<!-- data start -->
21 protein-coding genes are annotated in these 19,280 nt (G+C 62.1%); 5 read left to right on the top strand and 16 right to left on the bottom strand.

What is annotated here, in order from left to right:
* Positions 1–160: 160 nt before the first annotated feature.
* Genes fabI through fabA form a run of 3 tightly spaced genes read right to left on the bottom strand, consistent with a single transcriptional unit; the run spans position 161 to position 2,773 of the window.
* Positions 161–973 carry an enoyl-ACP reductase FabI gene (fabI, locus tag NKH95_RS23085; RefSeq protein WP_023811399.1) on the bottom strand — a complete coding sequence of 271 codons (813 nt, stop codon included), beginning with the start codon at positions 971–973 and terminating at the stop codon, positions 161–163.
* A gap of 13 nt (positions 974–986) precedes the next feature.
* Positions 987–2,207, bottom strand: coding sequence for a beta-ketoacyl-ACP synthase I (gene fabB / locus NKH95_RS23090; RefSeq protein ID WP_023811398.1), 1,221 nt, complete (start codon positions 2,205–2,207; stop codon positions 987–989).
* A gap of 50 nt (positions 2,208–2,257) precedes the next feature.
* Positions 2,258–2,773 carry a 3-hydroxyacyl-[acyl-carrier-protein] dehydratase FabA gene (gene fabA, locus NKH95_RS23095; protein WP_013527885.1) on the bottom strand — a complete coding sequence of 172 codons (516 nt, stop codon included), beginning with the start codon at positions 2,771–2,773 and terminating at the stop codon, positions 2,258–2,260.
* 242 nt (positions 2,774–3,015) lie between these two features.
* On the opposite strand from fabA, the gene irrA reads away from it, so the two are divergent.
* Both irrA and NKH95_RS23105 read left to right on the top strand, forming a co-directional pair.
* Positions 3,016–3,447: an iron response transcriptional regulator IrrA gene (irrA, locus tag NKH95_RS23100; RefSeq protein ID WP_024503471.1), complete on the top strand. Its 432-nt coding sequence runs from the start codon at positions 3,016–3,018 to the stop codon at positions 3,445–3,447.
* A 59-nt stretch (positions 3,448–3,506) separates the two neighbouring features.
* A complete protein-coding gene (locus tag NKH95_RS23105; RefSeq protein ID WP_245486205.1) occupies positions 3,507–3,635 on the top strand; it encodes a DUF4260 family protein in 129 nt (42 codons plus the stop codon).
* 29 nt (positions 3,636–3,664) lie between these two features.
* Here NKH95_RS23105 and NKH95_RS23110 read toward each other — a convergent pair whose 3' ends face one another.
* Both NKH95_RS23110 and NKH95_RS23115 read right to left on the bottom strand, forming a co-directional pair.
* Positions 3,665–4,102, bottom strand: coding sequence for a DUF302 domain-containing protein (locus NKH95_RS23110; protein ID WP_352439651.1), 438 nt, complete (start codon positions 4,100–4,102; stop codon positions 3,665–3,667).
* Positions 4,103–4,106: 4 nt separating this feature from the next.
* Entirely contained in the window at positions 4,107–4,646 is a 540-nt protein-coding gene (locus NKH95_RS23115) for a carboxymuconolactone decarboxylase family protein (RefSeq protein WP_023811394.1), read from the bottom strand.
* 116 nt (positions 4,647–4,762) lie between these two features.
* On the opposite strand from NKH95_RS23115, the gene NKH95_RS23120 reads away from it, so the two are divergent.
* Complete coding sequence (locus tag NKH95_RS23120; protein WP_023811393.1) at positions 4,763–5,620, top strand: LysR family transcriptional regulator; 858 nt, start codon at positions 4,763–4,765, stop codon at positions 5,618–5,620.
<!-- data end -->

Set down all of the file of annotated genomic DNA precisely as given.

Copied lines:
21 protein-coding genes are annotated in these 19,280 nt (G+C 62.1%); 5 read left to right on the top strand and 16 right to left on the bottom strand.

What is annotated here, in order from left to right:
* Positions 1–160: 160 nt before the first annotated feature.
* Genes fabI through fabA form a run of 3 tightly spaced genes read right to left on the bottom strand, consistent with a single transcriptional unit; the run spans position 161 to position 2,773 of the window.
* Positions 161–973 carry an enoyl-ACP reductase FabI gene (fabI, locus tag NKH95_RS23085; RefSeq protein WP_023811399.1) on the bottom strand — a complete coding sequence of 271 codons (813 nt, stop codon included), beginning with the start codon at positions 971–973 and terminating at the stop codon, positions 161–163.
* A gap of 13 nt (positions 974–986) precedes the next feature.
* Positions 987–2,207, bottom strand: coding sequence for a beta-ketoacyl-ACP synthase I (gene fabB / locus NKH95_RS23090; RefSeq protein ID WP_023811398.1), 1,221 nt, complete (start codon positions 2,205–2,207; stop codon positions 987–989).
* A gap of 50 nt (positions 2,208–2,257) precedes the next feature.
* Positions 2,258–2,773 carry a 3-hydroxyacyl-[acyl-carrier-protein] dehydratase FabA gene (gene fabA, locus NKH95_RS23095; protein WP_013527885.1) on the bottom strand — a complete coding sequence of 172 codons (516 nt, stop codon included), beginning with the start codon at positions 2,771–2,773 and terminating at the stop codon, positions 2,258–2,260.
* 242 nt (positions 2,774–3,015) lie between these two features.
* On the opposite strand from fabA, the gene irrA reads away from it, so the two are divergent.
* Both irrA and NKH95_RS23105 read left to right on the top strand, forming a co-directional pair.
* Positions 3,016–3,447: an iron response transcriptional regulator IrrA gene (irrA, locus tag NKH95_RS23100; RefSeq protein ID WP_024503471.1), complete on the top strand. Its 432-nt coding sequence runs from the start codon at positions 3,016–3,018 to the stop codon at positions 3,445–3,447.
* A 59-nt stretch (positions 3,448–3,506) separates the two neighbouring features.
* A complete protein-coding gene (locus tag NKH95_RS23105; RefSeq protein ID WP_245486205.1) occupies positions 3,507–3,635 on the top strand; it encodes a DUF4260 family protein in 129 nt (42 codons plus the stop codon).
* 29 nt (positions 3,636–3,664) lie between these two features.
* Here NKH95_RS23105 and NKH95_RS23110 read toward each other — a convergent pair whose 3' ends face one another.
* Both NKH95_RS23110 and NKH95_RS23115 read right to left on the bottom strand, forming a co-directional pair.
* Positions 3,665–4,102, bottom strand: coding sequence for a DUF302 domain-containing protein (locus NKH95_RS23110; protein ID WP_352439651.1), 438 nt, complete (start codon positions 4,100–4,102; stop codon positions 3,665–3,667).
* Positions 4,103–4,106: 4 nt separating this feature from the next.
* Entirely contained in the window at positions 4,107–4,646 is a 540-nt protein-coding gene (locus NKH95_RS23115) for a carboxymuconolactone decarboxylase family protein (RefSeq protein WP_023811394.1), read from the bottom strand.
* 116 nt (positions 4,647–4,762) lie between these two features.
* On the opposite strand from NKH95_RS23115, the gene NKH95_RS23120 reads away from it, so the two are divergent.
* Complete coding sequence (locus tag NKH95_RS23120; protein WP_023811393.1) at positions 4,763–5,620, top strand: LysR family transcriptional regulator; 858 nt, start codon at positions 4,763–4,765, stop codon at positions 5,618–5,620.